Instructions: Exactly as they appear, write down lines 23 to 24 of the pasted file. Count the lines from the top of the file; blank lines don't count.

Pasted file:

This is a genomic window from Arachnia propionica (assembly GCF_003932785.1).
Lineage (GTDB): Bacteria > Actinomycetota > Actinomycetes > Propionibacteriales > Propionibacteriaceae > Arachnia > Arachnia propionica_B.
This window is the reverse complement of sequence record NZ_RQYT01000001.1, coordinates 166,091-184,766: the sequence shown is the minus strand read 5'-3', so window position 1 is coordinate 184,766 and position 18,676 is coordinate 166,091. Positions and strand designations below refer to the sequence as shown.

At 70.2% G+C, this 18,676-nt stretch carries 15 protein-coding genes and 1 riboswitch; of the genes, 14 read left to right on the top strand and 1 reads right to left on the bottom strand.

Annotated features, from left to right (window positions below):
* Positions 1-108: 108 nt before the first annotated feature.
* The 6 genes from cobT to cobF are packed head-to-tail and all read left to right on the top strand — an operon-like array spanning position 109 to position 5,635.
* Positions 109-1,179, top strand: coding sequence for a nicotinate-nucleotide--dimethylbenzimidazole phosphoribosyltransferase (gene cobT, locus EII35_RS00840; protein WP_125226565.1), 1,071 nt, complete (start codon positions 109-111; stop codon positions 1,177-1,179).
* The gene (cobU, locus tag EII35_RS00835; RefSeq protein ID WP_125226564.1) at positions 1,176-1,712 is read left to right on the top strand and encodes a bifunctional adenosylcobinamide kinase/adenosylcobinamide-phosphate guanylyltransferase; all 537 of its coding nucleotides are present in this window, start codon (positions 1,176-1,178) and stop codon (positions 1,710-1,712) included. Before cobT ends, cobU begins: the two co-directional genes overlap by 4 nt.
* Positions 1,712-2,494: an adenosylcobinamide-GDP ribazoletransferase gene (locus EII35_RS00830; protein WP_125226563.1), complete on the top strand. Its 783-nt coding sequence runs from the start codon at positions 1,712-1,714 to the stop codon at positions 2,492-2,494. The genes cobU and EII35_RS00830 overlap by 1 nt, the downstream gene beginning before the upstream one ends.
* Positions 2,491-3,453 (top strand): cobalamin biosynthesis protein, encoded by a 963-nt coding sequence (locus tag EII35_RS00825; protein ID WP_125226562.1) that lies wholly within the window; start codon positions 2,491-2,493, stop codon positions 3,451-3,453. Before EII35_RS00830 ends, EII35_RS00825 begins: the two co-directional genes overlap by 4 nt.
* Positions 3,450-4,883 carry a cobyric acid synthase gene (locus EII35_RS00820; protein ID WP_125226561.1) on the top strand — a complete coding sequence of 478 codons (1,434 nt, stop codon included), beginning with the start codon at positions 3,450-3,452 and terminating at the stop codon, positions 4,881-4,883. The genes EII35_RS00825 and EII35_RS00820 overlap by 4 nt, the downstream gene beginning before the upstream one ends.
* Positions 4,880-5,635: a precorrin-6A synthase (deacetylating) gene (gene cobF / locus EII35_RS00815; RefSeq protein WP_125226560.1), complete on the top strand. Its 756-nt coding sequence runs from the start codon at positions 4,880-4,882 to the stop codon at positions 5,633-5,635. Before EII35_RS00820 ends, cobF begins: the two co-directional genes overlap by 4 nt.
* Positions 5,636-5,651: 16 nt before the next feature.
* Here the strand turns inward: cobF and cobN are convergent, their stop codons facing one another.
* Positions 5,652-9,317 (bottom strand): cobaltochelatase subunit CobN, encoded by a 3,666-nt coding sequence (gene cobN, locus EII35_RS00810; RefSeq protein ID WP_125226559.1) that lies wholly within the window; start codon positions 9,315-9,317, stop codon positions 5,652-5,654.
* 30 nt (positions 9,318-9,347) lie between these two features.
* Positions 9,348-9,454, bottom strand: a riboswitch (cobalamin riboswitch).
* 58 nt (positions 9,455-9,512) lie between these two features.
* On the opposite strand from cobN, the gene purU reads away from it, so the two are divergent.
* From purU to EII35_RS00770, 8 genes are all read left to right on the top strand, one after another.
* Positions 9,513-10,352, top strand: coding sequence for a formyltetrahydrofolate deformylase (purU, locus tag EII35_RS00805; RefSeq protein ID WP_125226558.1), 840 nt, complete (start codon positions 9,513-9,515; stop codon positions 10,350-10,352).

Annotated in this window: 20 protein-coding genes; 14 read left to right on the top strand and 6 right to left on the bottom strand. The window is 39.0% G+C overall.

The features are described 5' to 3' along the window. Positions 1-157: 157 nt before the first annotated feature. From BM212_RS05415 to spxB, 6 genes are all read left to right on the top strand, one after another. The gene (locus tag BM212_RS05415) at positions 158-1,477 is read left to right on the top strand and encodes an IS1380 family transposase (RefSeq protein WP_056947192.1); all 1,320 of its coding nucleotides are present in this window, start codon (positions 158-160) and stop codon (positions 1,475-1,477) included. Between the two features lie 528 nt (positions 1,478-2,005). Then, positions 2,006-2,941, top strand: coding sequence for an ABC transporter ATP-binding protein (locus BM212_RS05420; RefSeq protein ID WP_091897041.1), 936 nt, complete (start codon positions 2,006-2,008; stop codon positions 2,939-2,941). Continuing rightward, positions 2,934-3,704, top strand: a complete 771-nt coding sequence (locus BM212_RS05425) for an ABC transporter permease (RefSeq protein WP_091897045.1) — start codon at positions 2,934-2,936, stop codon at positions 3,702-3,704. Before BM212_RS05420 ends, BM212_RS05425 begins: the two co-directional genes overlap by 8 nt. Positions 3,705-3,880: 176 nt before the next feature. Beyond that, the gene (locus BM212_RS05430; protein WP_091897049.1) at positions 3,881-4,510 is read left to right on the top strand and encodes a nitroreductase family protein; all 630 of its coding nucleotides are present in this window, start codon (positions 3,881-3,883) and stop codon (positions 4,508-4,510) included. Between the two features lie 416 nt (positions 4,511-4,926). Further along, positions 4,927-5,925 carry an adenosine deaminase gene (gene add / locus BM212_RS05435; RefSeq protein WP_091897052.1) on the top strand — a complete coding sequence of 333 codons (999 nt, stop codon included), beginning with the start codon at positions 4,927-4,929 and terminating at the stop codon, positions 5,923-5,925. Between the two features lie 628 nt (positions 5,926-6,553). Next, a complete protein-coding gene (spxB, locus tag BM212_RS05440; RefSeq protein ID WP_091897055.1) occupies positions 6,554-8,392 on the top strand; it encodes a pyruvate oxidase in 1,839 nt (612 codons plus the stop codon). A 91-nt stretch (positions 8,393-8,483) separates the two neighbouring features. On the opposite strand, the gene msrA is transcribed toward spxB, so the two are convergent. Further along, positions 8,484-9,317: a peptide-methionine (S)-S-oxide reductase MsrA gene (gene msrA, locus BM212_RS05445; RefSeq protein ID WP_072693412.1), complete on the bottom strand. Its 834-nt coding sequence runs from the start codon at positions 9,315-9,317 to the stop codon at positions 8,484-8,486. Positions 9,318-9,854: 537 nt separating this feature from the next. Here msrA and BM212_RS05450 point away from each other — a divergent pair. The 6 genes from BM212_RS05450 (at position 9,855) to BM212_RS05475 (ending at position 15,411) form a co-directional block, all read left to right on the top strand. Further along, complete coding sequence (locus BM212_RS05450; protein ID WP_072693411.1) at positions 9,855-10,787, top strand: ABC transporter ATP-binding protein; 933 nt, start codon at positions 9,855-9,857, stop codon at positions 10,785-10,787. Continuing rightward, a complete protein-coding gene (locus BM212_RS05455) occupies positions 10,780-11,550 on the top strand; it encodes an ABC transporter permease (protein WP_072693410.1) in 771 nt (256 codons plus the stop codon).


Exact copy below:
Annotated in this window: 20 protein-coding genes; 14 read left to right on the top strand and 6 right to left on the bottom strand. The window is 39.0% G+C overall.

The features are described 5' to 3' along the window. Positions 1-157: 157 nt before the first annotated feature. From BM212_RS05415 to spxB, 6 genes are all read left to right on the top strand, one after another. The gene (locus tag BM212_RS05415) at positions 158-1,477 is read left to right on the top strand and encodes an IS1380 family transposase (RefSeq protein WP_056947192.1); all 1,320 of its coding nucleotides are present in this window, start codon (positions 158-160) and stop codon (positions 1,475-1,477) included. Between the two features lie 528 nt (positions 1,478-2,005). Then, positions 2,006-2,941, top strand: coding sequence for an ABC transporter ATP-binding protein (locus BM212_RS05420; RefSeq protein ID WP_091897041.1), 936 nt, complete (start codon positions 2,006-2,008; stop codon positions 2,939-2,941). Continuing rightward, positions 2,934-3,704, top strand: a complete 771-nt coding sequence (locus BM212_RS05425) for an ABC transporter permease (RefSeq protein WP_091897045.1) — start codon at positions 2,934-2,936, stop codon at positions 3,702-3,704. Before BM212_RS05420 ends, BM212_RS05425 begins: the two co-directional genes overlap by 8 nt. Positions 3,705-3,880: 176 nt before the next feature. Beyond that, the gene (locus BM212_RS05430; protein WP_091897049.1) at positions 3,881-4,510 is read left to right on the top strand and encodes a nitroreductase family protein; all 630 of its coding nucleotides are present in this window, start codon (positions 3,881-3,883) and stop codon (positions 4,508-4,510) included. Between the two features lie 416 nt (positions 4,511-4,926). Further along, positions 4,927-5,925 carry an adenosine deaminase gene (gene add / locus BM212_RS05435; RefSeq protein WP_091897052.1) on the top strand — a complete coding sequence of 333 codons (999 nt, stop codon included), beginning with the start codon at positions 4,927-4,929 and terminating at the stop codon, positions 5,923-5,925. Between the two features lie 628 nt (positions 5,926-6,553). Next, a complete protein-coding gene (spxB, locus tag BM212_RS05440; RefSeq protein ID WP_091897055.1) occupies positions 6,554-8,392 on the top strand; it encodes a pyruvate oxidase in 1,839 nt (612 codons plus the stop codon). A 91-nt stretch (positions 8,393-8,483) separates the two neighbouring features. On the opposite strand, the gene msrA is transcribed toward spxB, so the two are convergent. Further along, positions 8,484-9,317: a peptide-methionine (S)-S-oxide reductase MsrA gene (gene msrA, locus BM212_RS05445; RefSeq protein ID WP_072693412.1), complete on the bottom strand. Its 834-nt coding sequence runs from the start codon at positions 9,315-9,317 to the stop codon at positions 8,484-8,486. Positions 9,318-9,854: 537 nt separating this feature from the next. Here msrA and BM212_RS05450 point away from each other — a divergent pair. The 6 genes from BM212_RS05450 (at position 9,855) to BM212_RS05475 (ending at position 15,411) form a co-directional block, all read left to right on the top strand. Further along, complete coding sequence (locus BM212_RS05450; protein ID WP_072693411.1) at positions 9,855-10,787, top strand: ABC transporter ATP-binding protein; 933 nt, start codon at positions 9,855-9,857, stop codon at positions 10,785-10,787. Continuing rightward, a complete protein-coding gene (locus BM212_RS05455) occupies positions 10,780-11,550 on the top strand; it encodes an ABC transporter permease (protein WP_072693410.1) in 771 nt (256 codons plus the stop codon).